David Foster Wallace grew up in Urbana, Illinois, the son of a philosophy professor and community college English teacher. He was a talented, competitive tennis player whose gifts for the game included oversweating in order to keep well ventilated and the ability to ascertain the differential complications between the angles of the court and the unpredictable midwestern winds that often seized balls while in play. Wallace majored in philosophy at Amherst College. His professors believed he would become an important philosopher, but after taking time off to drive a school bus, he completed his senior thesis as a creative piece, which would soon be picked up as a rough draft of his first novel, The Broom of the System. From there, he headed west for Arizona State University’s creative writing program.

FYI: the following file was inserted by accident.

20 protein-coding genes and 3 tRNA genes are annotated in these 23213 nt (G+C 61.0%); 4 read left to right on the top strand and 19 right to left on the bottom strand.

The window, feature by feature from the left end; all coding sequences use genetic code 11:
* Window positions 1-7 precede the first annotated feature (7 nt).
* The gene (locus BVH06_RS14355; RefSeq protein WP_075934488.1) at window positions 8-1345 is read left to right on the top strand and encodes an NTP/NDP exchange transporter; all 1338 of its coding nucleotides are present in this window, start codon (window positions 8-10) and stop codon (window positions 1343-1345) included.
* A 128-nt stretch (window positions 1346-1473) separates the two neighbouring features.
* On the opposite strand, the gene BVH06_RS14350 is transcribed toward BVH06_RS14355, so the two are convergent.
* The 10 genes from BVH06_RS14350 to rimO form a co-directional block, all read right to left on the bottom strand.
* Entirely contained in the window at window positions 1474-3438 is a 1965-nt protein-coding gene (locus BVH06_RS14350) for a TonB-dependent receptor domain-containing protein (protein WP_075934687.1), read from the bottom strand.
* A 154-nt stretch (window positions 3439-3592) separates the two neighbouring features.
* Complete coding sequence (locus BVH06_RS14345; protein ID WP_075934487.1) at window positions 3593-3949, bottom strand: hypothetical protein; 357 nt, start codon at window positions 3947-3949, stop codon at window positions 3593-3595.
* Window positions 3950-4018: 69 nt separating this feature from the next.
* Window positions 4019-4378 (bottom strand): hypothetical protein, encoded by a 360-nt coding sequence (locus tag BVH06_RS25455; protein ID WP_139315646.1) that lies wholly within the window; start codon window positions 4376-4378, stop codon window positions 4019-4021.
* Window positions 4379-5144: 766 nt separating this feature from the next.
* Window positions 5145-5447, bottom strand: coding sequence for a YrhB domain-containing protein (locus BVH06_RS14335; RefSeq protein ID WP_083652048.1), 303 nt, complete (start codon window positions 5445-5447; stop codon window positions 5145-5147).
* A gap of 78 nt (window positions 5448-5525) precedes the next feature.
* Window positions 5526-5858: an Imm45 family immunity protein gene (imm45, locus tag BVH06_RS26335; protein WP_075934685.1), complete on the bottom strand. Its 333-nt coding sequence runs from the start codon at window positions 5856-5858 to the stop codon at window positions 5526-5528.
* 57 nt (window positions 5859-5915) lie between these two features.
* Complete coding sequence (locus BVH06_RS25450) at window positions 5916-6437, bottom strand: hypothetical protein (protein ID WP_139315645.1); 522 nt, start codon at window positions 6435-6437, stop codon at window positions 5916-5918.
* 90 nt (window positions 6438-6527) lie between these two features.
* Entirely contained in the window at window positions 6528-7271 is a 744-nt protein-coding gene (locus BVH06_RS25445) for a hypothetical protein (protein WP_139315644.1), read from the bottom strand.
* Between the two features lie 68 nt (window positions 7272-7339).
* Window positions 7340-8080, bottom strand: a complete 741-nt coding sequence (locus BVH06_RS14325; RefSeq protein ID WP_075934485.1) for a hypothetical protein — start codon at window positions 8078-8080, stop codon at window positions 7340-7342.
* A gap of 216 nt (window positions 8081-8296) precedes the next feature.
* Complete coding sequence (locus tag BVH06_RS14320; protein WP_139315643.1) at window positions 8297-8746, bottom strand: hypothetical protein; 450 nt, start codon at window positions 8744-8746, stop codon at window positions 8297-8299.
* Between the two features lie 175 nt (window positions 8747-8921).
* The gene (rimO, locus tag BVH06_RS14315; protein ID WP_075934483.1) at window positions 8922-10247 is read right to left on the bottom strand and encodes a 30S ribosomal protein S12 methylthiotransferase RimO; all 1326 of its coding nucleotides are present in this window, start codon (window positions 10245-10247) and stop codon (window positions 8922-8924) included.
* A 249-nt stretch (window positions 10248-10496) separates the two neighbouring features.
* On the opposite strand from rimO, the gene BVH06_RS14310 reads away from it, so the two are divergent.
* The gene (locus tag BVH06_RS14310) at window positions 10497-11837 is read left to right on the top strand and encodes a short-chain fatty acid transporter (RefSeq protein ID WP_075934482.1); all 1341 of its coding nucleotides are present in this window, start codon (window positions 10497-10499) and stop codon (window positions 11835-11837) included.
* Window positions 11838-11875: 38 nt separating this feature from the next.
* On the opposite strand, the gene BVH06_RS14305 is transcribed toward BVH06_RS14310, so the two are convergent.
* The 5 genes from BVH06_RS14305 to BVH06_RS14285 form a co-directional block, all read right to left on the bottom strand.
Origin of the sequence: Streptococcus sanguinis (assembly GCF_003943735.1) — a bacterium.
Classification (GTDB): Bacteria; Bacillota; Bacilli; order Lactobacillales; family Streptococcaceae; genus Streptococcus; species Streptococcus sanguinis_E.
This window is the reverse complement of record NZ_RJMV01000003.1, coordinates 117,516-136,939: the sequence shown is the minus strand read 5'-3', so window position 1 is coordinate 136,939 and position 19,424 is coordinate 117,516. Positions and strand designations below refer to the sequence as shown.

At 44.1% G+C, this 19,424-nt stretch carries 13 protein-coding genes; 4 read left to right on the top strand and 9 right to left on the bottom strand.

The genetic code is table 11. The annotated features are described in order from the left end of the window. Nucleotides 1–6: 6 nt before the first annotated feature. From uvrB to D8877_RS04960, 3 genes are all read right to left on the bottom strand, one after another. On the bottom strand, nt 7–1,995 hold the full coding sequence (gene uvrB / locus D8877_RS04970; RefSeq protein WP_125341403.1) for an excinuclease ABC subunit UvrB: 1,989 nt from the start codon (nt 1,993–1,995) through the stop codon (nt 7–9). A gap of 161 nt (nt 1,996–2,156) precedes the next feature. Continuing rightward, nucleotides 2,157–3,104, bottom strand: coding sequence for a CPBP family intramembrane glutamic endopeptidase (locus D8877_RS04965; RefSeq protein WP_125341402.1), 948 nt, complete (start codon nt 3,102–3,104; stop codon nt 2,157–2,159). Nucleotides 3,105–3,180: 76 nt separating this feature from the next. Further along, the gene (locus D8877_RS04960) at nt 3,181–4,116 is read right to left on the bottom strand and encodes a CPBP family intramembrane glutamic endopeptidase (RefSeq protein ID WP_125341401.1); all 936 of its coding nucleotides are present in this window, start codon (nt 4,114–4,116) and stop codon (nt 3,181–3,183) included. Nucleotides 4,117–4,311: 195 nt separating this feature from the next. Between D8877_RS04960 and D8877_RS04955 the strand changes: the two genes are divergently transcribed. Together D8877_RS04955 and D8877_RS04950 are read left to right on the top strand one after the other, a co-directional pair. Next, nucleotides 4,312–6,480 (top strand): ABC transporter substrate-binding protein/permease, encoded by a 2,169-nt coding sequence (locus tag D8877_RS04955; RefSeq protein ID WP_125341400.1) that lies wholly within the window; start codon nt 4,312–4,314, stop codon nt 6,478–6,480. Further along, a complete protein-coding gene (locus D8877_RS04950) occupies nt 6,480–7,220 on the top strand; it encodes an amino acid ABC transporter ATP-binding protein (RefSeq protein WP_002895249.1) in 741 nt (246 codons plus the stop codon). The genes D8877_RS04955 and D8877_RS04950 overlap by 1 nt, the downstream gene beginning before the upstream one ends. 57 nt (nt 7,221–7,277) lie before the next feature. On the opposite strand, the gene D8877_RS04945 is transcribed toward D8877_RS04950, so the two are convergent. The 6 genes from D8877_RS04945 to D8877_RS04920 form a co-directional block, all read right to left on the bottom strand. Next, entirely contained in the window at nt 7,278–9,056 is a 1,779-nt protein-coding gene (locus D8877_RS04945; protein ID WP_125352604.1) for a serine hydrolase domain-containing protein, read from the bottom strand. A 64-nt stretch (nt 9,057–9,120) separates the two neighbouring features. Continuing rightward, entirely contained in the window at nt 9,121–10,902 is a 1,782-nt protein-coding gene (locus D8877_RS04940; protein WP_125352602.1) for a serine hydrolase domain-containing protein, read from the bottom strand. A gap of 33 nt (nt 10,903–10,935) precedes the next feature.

The Broom of the System earned for Wallace a Whiting Writer’s Award and gained the twenty-five-year-old some cult and critical notoriety. The novel’s story line is built on phone messages, literary magazine submissions, and psychotherapy sessions. Readers come to realize that the central character’s search for her missing grandmother is actually a pursuit of her own identity. Wallace uses stylized wordplay to represent the notion that something’s value is nothing more or less than its function, a concept fostered by the philosopher Ludwig Wittgenstein’s idea that language is a means by which reality is constructed. His postmodernist plot fragmentation, need to express philosophical ideas through fiction, and old-fashioned concern for character development are reflective of Wallace’s wide range of early influences, which include Donald Barthelme and Tobias Wolff. They are also staple concepts that persist throughout Wallace’s work.